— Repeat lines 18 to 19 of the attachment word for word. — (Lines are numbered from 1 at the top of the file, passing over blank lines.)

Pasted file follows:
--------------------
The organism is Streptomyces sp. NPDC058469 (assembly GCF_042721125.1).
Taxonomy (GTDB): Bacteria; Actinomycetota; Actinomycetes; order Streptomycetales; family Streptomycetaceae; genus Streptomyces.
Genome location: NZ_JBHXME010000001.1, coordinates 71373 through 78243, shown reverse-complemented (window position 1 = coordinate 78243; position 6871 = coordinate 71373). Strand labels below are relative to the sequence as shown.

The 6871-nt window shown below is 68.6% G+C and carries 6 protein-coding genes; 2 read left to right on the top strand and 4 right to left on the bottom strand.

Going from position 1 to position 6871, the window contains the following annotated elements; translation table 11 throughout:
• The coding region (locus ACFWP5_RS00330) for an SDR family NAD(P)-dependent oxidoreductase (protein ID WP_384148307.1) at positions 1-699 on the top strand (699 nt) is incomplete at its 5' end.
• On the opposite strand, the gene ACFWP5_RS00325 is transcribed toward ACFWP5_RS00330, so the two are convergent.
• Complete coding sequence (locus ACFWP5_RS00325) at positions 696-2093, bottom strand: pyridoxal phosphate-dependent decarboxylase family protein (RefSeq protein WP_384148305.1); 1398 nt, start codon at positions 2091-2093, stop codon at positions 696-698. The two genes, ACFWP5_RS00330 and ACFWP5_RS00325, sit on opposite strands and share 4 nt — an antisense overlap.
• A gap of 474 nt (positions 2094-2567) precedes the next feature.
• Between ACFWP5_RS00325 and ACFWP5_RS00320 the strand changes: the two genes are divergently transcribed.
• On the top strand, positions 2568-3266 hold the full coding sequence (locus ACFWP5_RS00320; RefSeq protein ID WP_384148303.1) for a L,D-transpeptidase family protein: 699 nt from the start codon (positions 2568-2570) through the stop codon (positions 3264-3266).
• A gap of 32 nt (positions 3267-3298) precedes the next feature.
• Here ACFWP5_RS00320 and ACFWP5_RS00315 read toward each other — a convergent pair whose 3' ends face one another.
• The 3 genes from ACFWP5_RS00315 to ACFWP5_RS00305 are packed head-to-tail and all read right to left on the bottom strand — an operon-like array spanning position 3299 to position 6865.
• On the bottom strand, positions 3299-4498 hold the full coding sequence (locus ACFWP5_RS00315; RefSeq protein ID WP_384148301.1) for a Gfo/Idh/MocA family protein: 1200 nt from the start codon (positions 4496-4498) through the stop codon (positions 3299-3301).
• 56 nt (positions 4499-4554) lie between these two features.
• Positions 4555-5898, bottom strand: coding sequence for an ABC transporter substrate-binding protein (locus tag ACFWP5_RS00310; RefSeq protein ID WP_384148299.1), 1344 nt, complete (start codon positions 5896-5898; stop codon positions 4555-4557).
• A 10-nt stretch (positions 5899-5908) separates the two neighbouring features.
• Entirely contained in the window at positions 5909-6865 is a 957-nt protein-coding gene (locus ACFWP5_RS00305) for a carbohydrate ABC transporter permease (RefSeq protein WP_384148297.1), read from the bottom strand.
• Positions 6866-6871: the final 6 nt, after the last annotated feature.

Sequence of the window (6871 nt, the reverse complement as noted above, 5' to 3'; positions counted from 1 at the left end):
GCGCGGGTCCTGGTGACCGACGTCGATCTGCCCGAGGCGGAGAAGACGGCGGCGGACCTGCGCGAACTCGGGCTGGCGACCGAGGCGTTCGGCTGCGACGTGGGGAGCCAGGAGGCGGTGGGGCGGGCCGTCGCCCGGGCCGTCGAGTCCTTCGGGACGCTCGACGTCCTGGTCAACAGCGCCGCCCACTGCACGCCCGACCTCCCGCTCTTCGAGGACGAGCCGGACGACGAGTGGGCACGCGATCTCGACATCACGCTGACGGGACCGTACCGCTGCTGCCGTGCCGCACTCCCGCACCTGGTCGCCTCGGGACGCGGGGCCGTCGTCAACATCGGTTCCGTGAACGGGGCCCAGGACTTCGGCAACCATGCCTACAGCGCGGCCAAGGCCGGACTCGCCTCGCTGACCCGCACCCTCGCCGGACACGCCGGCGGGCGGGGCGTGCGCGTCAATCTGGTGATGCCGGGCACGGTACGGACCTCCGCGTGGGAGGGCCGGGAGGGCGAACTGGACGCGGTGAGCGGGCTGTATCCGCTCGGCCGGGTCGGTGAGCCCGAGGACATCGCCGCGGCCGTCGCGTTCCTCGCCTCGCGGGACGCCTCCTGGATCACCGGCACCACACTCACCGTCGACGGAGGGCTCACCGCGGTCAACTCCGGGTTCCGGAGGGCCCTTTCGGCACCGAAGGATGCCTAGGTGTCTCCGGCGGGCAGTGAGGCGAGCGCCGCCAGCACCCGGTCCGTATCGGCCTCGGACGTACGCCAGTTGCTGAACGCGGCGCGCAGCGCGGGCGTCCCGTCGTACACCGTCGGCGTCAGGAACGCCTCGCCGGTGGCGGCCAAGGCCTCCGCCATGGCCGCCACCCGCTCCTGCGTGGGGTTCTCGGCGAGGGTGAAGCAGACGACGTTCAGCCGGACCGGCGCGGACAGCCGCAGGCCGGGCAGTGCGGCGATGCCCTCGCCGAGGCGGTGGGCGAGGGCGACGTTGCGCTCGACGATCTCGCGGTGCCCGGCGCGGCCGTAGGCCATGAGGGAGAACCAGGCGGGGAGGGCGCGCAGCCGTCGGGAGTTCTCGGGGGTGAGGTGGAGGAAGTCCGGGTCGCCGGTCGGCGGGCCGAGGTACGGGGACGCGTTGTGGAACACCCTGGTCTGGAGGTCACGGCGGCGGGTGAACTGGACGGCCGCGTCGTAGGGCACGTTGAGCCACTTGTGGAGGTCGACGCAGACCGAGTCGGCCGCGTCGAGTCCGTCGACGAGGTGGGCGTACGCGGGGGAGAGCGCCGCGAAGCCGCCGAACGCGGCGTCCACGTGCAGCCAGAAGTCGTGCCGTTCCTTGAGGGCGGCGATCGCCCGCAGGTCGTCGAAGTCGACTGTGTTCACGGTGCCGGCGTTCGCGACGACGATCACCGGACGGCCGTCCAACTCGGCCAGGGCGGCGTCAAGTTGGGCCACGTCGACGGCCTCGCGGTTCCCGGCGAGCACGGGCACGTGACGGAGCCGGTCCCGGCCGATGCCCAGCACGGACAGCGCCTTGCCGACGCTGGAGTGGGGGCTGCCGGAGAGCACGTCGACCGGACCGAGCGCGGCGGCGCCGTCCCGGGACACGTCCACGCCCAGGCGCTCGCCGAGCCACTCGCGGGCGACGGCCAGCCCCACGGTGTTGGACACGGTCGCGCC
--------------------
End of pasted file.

• A 10-nt stretch (positions 5899-5908) separates the two neighbouring features.
• Entirely contained in the window at positions 5909-6865 is a 957-nt protein-coding gene (locus ACFWP5_RS00305) for a carbohydrate ABC transporter permease (RefSeq protein WP_384148297.1), read from the bottom strand.